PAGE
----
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Airbus Patents Folding Airplane Seats for Increased Flexibility and Cargo Space

Airbus is one of the largest filers of invention patents in the world. Of the hundreds sent to European planer manufacturers each year, one, in particular, caught our eye. It has to do with folding airplane seats, which slide back along the cabin floor to make more room for cargo. This article will discuss Airbus’ Patents on Folding Airplane Seats.

Multiple patents of Airbus

Airbus has a long and colorful history of patenting all kinds of weird and wonderful inventions. The European aircraft maker has filed hundreds of patents each year over the past decade, including 622 in the US last year alone. While most of these concepts will never emerge, some will eventually become mainstream industries.

A concept that was patented five years ago actually makes more sense today than it did then. When Airbus patented its bizarre double-decker concept, it included a design feature that we can actually see working well in the current aviation environment.

Airbus Patents Folding Airplane Seats
Image by US Patent Office

The concept is to have seats that fold down and then slide back on rails to provide a more flexible interior. By giving airlines this flexibility, Airbus believes double-decker planes can be more user-friendly, allowing easy switching between cargo and passengers as needed.

How does it work?

In the document, Airbus describes the design in detail. It states that the deck of the aircraft is built as one continuous surface extending the entire length of the payload area. The passenger and cargo compartments will be separated by a removable bulkhead, allowing airlines to change the capacity of people or pallets as needed.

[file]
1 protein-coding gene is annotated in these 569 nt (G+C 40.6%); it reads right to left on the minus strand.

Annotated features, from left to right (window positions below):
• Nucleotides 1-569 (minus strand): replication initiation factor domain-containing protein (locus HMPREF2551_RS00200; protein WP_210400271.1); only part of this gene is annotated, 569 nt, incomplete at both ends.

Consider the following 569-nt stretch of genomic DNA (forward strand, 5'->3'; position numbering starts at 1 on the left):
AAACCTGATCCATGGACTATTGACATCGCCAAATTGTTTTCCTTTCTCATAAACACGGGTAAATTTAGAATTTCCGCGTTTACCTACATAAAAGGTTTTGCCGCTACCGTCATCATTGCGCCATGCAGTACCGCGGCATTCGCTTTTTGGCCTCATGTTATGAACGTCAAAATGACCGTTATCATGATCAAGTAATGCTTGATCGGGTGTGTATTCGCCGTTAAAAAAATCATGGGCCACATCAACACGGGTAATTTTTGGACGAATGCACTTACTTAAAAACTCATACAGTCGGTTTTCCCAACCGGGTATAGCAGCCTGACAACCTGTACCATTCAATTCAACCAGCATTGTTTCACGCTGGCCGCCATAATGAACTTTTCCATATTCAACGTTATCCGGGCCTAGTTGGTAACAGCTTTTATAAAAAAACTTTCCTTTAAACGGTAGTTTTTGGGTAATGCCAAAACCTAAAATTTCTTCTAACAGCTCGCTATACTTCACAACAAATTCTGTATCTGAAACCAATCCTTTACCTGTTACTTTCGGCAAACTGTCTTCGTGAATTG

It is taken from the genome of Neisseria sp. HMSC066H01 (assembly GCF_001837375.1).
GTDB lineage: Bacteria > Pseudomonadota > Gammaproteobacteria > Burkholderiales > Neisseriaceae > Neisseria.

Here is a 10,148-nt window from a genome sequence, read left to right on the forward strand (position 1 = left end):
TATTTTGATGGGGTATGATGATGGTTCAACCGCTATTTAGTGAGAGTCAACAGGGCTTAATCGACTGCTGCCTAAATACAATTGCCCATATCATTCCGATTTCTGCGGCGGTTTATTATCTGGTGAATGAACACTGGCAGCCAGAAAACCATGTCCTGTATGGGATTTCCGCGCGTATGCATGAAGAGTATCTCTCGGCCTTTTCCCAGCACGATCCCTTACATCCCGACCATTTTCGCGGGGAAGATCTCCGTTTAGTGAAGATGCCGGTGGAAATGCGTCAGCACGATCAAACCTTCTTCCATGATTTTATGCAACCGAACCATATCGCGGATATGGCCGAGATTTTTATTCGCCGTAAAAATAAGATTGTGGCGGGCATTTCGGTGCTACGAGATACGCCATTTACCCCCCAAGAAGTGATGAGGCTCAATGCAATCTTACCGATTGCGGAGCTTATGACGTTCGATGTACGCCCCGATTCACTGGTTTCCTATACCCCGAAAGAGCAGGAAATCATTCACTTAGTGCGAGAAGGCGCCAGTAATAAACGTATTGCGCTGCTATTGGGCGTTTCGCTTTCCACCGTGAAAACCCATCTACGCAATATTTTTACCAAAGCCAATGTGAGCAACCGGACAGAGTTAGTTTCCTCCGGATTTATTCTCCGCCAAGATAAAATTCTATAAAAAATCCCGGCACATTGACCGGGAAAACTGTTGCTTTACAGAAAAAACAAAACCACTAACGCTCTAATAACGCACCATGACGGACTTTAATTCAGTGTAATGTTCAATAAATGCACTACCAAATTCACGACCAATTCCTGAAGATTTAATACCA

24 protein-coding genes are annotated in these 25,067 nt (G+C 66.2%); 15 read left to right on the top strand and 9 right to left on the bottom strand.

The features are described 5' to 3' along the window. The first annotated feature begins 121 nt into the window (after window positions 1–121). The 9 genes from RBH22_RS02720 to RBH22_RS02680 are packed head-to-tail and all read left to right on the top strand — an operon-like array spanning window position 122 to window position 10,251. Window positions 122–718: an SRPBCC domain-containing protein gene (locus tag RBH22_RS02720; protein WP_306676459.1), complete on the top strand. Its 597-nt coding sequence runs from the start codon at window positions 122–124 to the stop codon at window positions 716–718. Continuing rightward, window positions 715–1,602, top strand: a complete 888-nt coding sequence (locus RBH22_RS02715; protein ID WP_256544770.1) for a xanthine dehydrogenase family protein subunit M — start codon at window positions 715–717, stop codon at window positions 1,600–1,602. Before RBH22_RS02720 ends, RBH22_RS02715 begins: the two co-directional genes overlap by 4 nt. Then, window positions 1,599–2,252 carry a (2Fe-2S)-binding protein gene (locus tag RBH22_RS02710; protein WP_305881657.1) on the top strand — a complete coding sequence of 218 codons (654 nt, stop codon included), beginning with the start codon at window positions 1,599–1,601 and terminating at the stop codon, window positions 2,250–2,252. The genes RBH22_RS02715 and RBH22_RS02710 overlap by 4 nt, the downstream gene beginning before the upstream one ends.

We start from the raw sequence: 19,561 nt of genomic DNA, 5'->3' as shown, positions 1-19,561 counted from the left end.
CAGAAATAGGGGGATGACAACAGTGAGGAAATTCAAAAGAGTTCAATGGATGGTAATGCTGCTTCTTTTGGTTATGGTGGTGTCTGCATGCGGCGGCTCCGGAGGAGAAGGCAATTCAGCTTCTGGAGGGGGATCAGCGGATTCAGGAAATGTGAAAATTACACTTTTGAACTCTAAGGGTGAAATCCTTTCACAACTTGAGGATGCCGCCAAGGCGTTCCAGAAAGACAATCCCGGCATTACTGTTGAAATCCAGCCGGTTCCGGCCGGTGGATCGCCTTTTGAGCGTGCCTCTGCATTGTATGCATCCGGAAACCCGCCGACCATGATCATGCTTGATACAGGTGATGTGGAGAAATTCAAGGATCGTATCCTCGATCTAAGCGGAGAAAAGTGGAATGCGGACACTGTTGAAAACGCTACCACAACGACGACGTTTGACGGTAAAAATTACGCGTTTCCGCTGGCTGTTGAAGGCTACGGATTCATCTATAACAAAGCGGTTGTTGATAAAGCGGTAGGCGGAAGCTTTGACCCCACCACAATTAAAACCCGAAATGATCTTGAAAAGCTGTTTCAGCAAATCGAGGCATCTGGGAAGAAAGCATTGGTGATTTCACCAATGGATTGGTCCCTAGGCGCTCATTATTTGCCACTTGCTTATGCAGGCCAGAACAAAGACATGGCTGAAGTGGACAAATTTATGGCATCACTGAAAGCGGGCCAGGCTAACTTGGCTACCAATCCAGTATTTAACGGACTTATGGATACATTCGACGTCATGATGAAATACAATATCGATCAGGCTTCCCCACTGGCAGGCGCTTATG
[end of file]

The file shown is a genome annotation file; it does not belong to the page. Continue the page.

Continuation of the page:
While less than a million miles away from the “hybrid” aircraft that have been in widespread use for years, the Airbus concept has one important feature. The seats themselves fold up like a traditional movie theater or lecture theater, and can then be slid back into place using rails on the plane’s floor.

Airbus Patents Folding Airplane Seats
Image by US Patent Office

Combination aircraft that existed in the past always required some engineering skill to change their configuration. They’re designed to be very easy to convert, and the seat can be removed by simply loosening a few bolts. However, this means you’ll have to store the seat somewhere, which is still impossible in the short term.

The process becomes a lot easier if you look at the Airbus concept. If they could really be easily folded and moved, the transition could be almost instantaneous, allowing airlines to fly in one configuration and return in another.

Why does this make sense now?

The concept caught the attention of many in the early months of the pandemic, as preloaded cargo planes, or passenger and cargo ships, grew in popularity. Airlines around the world have followed the trend by removing economy class seats from the cabin and putting the cargo where it is. Airbus’ foldable design would have allowed more planes to offer the service and cut costs because the planes wouldn’t have to leave active passenger service.

Airbus Patents Folding Airplane Seats
Photo source: FlightGlobal

While this is a good idea in theory, it would take months or years to obtain certification from regulators, defeating its original purpose. Not to mention that reconfiguring an entire cabin and adding a cargo door is an expensive undertaking that can cost an airline millions of dollars when it faces the threat of bankruptcy. Looking at the industry in 2023, there is no shortage of passenger flow, and the passenger flow is large.

What do you think about this patent? Tell us in the comments below.

Featured image by AIR CANADA

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1 Comment

  1. Bingham P Liu
    02nd Nov 2023 Reply

    What about the luggage compartment above the seats, are the staying? If so, that's a lot if weight and spaces nit available for cargo! If removed, then the benefit of restoring seating on the return trip is no l9nger valid.
    If seats are so easily moved why are the A380 failing to be used as the biggest cargo jets?

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